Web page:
Side-By-Side Photos Show How Powerful James Webb Telescope Is Than Hubble

The James Webb telescope will look at the Universe in the infrared, while Hubble studies it primarily at ultraviolet wavelengths, according to NASA.

Side-By-Side Photos Show How Powerful James Webb Telescope Is Than Hubble

The combination photo showing images captured by James Webb telescope and Hubble.

Hours after US President Joe Biden released the first high-resolution image captured by the James Webb telescope, space enthusiasts are comparing the new telescope with its predecessor Hubble. Many users have posted side-by-side images captured by both the telescopes to show the difference between them. While the images taken by Webb are sharper, those captured by Hubble appear to lack in details. The first image taken by the Webb telescope shows crystal-clear picture of deep space and was presented in full colour.

The photos comparing James Webb telescope with Hubble show how a different technology used by the former gives stunning results.

American space agency NASA has also created a page giving a detailed comparison between the two telescopes.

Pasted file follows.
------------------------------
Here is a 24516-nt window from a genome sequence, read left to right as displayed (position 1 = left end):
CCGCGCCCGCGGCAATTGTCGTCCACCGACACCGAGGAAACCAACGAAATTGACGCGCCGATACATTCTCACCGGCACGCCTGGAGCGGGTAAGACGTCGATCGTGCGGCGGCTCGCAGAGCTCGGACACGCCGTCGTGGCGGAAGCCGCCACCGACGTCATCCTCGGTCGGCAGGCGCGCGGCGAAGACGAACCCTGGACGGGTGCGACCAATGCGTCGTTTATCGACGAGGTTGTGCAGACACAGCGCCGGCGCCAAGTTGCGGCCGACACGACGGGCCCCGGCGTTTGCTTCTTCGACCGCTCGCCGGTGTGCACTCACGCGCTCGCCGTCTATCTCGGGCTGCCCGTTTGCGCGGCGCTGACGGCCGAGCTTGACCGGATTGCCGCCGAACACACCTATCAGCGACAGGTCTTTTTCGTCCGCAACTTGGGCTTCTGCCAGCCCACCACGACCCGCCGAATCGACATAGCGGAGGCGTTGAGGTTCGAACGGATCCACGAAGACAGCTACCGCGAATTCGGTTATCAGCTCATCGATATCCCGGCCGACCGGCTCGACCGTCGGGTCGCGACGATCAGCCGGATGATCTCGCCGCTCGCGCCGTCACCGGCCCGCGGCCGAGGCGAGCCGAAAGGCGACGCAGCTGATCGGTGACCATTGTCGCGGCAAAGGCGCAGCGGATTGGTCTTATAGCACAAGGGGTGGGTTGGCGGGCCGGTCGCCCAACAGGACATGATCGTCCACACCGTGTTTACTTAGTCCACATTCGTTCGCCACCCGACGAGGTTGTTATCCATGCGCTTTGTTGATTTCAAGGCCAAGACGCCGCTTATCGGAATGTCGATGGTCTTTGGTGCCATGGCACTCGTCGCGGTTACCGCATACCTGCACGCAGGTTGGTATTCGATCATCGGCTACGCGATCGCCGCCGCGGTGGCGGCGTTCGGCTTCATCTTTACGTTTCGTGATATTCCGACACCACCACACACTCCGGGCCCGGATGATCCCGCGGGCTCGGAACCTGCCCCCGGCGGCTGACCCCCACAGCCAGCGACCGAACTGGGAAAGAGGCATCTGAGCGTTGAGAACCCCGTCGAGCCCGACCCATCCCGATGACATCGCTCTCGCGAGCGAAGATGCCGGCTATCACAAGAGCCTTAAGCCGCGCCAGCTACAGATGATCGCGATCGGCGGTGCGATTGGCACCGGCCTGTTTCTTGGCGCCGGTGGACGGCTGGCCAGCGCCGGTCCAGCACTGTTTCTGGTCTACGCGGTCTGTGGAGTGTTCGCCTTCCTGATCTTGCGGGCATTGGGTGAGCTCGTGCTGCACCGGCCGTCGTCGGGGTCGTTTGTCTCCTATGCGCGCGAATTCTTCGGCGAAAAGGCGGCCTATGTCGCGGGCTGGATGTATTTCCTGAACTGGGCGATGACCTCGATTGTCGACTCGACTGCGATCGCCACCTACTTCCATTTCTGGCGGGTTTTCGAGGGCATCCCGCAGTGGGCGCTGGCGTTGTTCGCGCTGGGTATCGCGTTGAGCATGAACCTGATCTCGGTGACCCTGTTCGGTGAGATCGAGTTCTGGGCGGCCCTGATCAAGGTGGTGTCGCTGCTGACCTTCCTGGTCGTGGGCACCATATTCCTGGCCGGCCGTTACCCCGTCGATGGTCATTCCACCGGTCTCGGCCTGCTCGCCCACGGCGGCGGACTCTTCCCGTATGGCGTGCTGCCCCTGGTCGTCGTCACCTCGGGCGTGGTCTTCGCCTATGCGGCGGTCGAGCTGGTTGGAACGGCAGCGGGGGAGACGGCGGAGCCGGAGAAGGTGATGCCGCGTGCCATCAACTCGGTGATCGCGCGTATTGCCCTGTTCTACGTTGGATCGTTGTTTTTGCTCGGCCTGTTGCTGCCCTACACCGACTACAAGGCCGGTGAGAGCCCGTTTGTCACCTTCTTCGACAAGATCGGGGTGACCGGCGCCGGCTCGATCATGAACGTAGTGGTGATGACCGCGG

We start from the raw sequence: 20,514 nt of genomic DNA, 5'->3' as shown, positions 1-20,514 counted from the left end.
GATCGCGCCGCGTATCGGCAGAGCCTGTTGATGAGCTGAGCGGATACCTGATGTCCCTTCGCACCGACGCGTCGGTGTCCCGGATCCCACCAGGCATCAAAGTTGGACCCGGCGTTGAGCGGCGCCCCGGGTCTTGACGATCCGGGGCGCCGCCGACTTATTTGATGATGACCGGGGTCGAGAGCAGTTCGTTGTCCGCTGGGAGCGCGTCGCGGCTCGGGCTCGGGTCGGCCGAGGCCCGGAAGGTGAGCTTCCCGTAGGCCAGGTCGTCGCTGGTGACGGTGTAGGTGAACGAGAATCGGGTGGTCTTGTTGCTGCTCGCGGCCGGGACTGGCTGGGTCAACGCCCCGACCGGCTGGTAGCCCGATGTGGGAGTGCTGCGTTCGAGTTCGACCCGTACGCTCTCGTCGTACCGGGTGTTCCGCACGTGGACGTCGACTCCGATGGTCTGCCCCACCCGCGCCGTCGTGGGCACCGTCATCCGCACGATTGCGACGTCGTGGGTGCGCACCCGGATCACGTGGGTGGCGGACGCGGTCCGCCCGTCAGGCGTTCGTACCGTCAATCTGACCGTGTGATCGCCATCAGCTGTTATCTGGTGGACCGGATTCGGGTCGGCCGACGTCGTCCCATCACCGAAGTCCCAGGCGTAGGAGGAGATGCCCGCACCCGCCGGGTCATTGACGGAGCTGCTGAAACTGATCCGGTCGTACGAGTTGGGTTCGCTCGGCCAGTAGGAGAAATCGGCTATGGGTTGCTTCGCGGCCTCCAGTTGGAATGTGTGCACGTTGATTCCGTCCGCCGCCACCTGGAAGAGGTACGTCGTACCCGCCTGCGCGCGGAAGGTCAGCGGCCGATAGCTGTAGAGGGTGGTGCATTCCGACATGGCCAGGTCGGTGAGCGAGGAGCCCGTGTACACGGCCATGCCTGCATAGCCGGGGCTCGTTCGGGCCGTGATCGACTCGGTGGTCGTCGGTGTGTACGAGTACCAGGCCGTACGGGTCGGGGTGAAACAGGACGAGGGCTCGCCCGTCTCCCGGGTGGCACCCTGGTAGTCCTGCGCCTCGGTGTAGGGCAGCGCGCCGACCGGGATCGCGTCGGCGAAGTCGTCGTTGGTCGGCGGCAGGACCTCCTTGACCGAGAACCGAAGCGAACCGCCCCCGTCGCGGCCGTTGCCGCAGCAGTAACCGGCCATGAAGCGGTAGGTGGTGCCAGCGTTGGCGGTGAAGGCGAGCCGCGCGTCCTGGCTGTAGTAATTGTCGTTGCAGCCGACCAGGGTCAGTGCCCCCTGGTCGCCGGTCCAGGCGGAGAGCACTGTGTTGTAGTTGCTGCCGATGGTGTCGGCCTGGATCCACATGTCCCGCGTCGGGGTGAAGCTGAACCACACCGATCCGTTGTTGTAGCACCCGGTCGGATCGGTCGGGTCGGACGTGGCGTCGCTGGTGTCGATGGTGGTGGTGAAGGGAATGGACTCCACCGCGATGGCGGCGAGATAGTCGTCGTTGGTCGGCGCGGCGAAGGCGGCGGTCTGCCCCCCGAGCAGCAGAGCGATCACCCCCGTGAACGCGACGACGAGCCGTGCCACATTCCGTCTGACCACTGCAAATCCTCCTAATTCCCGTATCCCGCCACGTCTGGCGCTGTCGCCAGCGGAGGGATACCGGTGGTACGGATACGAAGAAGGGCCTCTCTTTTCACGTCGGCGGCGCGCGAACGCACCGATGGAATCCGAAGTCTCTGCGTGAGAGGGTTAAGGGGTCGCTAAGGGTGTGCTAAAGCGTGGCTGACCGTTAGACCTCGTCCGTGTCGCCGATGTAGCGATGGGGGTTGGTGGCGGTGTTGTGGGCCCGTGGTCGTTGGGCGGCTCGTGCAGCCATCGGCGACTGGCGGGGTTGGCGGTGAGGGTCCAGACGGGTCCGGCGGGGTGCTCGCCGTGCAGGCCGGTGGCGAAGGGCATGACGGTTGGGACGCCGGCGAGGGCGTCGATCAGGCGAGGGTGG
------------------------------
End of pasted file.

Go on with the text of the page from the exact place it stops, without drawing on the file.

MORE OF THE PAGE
"Webb often gets called the replacement for Hubble, but we prefer to call it a successor. Hubble's science pushed us to look to longer wavelengths to "go beyond" what Hubble has already done," NASA said on its page.

"Webb will primarily look at the Universe in the infrared, while Hubble studies it primarily at optical and ultraviolet wavelengths (though it has some infrared capability)," it further said.

Webb's primary imager NIRCam operates in the near infrared wavelength spectrum because light from the early universe has been stretched out by the time it reaches us. It allows even the faintest of galaxies to be brought into focus.

Launched in December 2021 from French Guiana on an Ariane 5 rocket, Webb is orbiting the Sun at a distance of 1.6 million kilometres from Earth, in a region of space called the second Lagrange point.

Here, it remains in a fixed position relative to the Earth and Sun, with minimal fuel required for course corrections. 

A wonder of engineering, the total project cost is estimated at $10 billion, making it one of the most expensive scientific platforms ever built, comparable to the Large Hadron Collider at CERN.

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